Jason's Observation Hive

After a year of working with an observation hive that couldn't be maintained, I decided to build my own hive that would allow me to take apart modularly.  I based the design on one I had seen that Paul Wikerd, a Pennsylvania beekeeper friend had built.

The hive has four-deep frames, each frame is in a separate module which allows me to remove one frame or more than one frame at a time, without the bees escaping into the room.  This allows me to remove brood when the hive gets too full, remove burr comb that is built on the glass, and also to add supplemental frames of honey in the winter.

The hive is built out of red oak.  The white circles on the back of the hive are plastic air vents.  There are also four of them on the front (towards the window).  the building's window was replaced with Plexiglas and a hole cut through it allowing the clear PVC tube entrance tube to pass through.  The entrance is just above the top frame of bees.  There is a groove cut in the board at the base, which allows the bees to pass to the feeder area.  The whole hive is bolted to the table, and the table is fastened to the wall to prevent it from tipping.

The following section shows a little how the hive works and how it is taken apart for working with the bees:

First, the the top (outer cover) must be removed.  It is screwed on using four square-headed finish screws.  The top just sits above the hive's inner cover.
Next, the back (away from the window) must come off.  The back is held in place with two square head finish screws at the bottom and the screws that hold the top (outer cover) on also hold the back on.  The individual frame modules fit into a groove that I dadoed into each the back and the front (towards the window).  Also, each module has a hole drilled into the end which lines up with the plastic vents on the front and back.  The modules then have a piece of screen stapled over each vent hole.  Each module is open at the top and the bottom to allow the bees to travel between the different frames.  The top frame has an inner cover over it, which keeps the bees from escaping out of the top and also allows access to the entrance tube.
Then I slide a U-shaped piece of aluminum flashing into the crack between the top and the 2nd modules (above left).  This separates the top of the hive (and the entrance) from the rest of the hive.  In this picture, I put the first flashing in with the "U" facing down, but it doesn't matter which one is inserted first.  After the first piece of flashing is inserted, I insert a second piece above it (with the "U" facing up)(above middle).  The flashing is held in place with just the force of the bend in the flashing squeezing the module.  the top piece of flashing prevents the bees from moving down out of the top module and the bottom piece prevents the bees from moving up out of the rest of the hive.  Another piece of flashing bent to fit into the dadoed groove in the front (toward the window) is inserted between the front and the top module (above right) and is held to the front.  A piece of flashing is also bent to cover up the entrance hole in the inner cover on top of the top module (not shown) to prevent the bees from escaping while the module is removed.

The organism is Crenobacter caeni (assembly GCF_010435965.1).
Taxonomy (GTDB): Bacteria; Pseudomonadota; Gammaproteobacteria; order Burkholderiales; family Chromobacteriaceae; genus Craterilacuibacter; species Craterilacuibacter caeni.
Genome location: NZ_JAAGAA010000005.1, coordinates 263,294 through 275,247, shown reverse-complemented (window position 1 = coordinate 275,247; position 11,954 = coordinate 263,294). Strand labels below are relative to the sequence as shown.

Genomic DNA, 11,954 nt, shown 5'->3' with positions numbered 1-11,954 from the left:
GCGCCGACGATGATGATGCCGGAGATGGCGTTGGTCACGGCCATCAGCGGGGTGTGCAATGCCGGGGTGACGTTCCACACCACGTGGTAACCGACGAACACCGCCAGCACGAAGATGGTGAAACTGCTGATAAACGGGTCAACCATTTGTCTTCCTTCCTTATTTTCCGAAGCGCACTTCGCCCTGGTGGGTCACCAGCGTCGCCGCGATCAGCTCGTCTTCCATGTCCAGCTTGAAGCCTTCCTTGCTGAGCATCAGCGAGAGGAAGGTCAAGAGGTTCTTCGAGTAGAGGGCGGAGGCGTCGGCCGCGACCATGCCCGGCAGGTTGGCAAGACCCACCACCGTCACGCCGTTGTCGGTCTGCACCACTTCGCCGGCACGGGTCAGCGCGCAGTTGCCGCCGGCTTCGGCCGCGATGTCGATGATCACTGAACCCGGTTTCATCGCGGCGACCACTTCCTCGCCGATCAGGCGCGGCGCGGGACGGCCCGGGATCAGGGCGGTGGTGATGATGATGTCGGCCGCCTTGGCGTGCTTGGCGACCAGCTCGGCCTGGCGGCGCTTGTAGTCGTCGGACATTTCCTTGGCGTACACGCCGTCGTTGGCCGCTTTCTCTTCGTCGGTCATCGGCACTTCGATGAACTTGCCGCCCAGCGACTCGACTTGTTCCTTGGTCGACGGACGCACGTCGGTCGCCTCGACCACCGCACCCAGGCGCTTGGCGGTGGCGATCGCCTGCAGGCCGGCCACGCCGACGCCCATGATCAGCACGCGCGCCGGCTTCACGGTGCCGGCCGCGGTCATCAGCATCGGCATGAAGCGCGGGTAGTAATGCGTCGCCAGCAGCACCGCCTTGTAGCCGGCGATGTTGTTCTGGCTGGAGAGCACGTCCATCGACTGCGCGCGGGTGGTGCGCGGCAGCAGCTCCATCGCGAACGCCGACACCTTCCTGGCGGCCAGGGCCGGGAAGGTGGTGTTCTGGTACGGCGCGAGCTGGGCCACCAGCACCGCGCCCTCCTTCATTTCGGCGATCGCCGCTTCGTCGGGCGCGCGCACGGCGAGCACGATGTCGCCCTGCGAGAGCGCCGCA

At this point, the bees are entirely contained in the hive.  The top module can be carefully removed (left).  The center picture (above) shows the inside of the front (toward the window) with the flashing piece covering the entrance.  Since many bees were out foraging at the time the entrance was covered, they tend to fill the tube waiting to come back in (right).  the dado in the front piece can also be seen here.
Flashing pieces are then inserted between the second from the top and third frames and the send frame can be removed (left).  Right hand picture shows the top two frames in the room with no bees flying around!
Above pictures show the bottom two frames in place with the top frames removed.  The middle picture also shows one of the flashing divider pieces upside down on the table.  Meanwhile, the foraging bees have filled the tube and are clustered outside on the entrance (right).
I have enough flashing to allow me to remove the top three frame modules at one time.  I then suit up and take the modules outside the window to work them.  I usually remove the flashing divider, then remove the frame, then scrape the glass with a hive tool to remove burr comb.  While they are outside, I can take the flashing divider back inside to remove the bottom module.  During removal of the bottom frame, it is possible for a small number of bees to escape, since some may be in the area of the sugar syrup feeder, which I have not found a way to close off yet.
I put the hive back together in the opposite order.  The only difference is that I often stack two modules together outside and bring them in as a pair with the flashing dividers covering the top opening and bottom opening.  The modules can also be removed two at a time, but they tend to get heavy very quickly!
By the time the entrance is once again opened, the bees have already clustered all over the window (left).  The hive is back together (right) except the back and the top (outer cover) need to be screwed back on.
I am experimenting with the top frame.  I modified a frame by angling the top bar.  I then put a 1" strip of foundation in.  The idea is that the bees will start drawing out the comb at the top and will continue without foundation.  This encourages the bees to draw out natural size cells, rather than the size specified by the foundation.  So far, they aren't drawing much of it out, but the jury is still out.

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